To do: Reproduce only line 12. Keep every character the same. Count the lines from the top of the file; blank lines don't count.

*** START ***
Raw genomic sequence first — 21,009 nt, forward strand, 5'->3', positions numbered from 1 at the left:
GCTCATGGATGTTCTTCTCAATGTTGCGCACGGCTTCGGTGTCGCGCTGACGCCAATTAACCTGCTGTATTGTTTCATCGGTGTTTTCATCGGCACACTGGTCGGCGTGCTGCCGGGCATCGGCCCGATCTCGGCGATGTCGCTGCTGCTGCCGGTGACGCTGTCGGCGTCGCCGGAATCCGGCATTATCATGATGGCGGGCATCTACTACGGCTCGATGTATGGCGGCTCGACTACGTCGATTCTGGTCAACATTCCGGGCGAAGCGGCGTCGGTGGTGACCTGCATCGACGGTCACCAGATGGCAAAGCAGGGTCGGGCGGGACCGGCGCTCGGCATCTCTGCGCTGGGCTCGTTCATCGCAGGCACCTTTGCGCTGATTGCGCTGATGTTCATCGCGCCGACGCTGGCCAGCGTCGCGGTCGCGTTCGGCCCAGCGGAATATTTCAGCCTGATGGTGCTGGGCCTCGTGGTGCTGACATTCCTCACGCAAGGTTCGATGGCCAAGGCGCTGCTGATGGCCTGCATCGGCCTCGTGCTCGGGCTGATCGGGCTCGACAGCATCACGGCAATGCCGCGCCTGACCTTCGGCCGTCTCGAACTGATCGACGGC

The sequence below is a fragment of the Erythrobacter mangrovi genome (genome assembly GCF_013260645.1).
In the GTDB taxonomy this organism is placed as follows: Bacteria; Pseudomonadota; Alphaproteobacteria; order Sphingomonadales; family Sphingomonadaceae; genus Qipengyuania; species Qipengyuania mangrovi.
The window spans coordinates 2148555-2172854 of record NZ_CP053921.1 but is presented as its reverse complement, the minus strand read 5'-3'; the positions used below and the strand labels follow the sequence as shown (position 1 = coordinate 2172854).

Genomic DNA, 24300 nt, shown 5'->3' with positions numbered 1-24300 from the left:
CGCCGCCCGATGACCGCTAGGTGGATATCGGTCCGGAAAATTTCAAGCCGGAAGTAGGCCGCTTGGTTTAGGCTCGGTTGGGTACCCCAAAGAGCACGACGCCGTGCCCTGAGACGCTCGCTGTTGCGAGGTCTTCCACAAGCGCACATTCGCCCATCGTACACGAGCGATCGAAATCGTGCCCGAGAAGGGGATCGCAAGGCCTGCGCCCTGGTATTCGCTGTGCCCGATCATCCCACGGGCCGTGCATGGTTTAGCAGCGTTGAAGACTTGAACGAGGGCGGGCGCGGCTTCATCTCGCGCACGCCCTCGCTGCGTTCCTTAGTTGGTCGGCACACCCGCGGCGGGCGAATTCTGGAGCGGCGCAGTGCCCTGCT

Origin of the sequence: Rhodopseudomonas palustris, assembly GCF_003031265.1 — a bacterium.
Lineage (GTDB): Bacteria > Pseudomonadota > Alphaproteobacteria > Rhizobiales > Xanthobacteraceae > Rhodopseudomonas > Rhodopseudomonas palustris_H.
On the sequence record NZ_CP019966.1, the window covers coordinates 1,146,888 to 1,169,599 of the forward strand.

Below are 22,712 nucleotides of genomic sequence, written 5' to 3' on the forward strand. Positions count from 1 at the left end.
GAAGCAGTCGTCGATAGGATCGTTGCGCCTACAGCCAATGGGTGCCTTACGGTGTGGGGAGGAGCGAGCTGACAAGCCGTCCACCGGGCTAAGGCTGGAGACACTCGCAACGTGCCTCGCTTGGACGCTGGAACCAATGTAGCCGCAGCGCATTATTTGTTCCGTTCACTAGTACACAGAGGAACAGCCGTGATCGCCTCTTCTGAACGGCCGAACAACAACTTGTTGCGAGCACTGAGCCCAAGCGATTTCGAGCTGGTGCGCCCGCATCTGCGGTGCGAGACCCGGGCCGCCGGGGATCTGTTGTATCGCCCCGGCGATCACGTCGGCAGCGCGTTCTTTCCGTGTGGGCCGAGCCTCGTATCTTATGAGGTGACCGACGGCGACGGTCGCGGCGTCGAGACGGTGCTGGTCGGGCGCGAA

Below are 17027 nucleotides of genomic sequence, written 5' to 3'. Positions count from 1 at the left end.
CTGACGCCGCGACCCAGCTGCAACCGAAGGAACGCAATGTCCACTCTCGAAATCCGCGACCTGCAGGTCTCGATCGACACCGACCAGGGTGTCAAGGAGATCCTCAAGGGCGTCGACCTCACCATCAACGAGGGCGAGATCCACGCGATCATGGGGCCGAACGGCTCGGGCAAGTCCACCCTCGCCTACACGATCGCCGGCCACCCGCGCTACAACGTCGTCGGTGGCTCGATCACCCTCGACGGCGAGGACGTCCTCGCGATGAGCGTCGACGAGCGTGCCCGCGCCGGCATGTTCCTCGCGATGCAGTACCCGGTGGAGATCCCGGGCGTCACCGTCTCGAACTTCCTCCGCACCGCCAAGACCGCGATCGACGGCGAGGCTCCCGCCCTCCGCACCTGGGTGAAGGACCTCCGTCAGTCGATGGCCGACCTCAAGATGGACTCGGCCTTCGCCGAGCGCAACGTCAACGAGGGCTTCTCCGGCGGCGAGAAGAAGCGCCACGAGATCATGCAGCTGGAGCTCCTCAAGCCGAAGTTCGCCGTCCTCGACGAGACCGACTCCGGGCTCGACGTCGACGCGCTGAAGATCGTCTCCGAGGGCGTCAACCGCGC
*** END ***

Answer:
GAAGCAGTCGTCGATAGGATCGTTGCGCCTACAGCCAATGGGTGCCTTACGGTGTGGGGAGGAGCGAGCTGACAAGCCGTCCACCGGGCTAAGGCTGGAGACACTCGCAACGTGCCTCGCTTGGACGCTGGAACCAATGTAGCCGCAGCGCATTATTTGTTCCGTTCACTAGTACACAGAGGAACAGCCGTGATCGCCTCTTCTGAACGGCCGAACAACAACTTGTTGCGAGCACTGAGCCCAAGCGATTTCGAGCTGGTGCGCCCGCATCTGCGGTGCGAGACCCGGGCCGCCGGGGATCTGTTGTATCGCCCCGGCGATCACGTCGGCAGCGCGTTCTTTCCGTGTGGGCCGAGCCTCGTATCTTATGAGGTGACCGACGGCGACGGTCGCGGCGTCGAGACGGTGCTGGTCGGGCGCGAA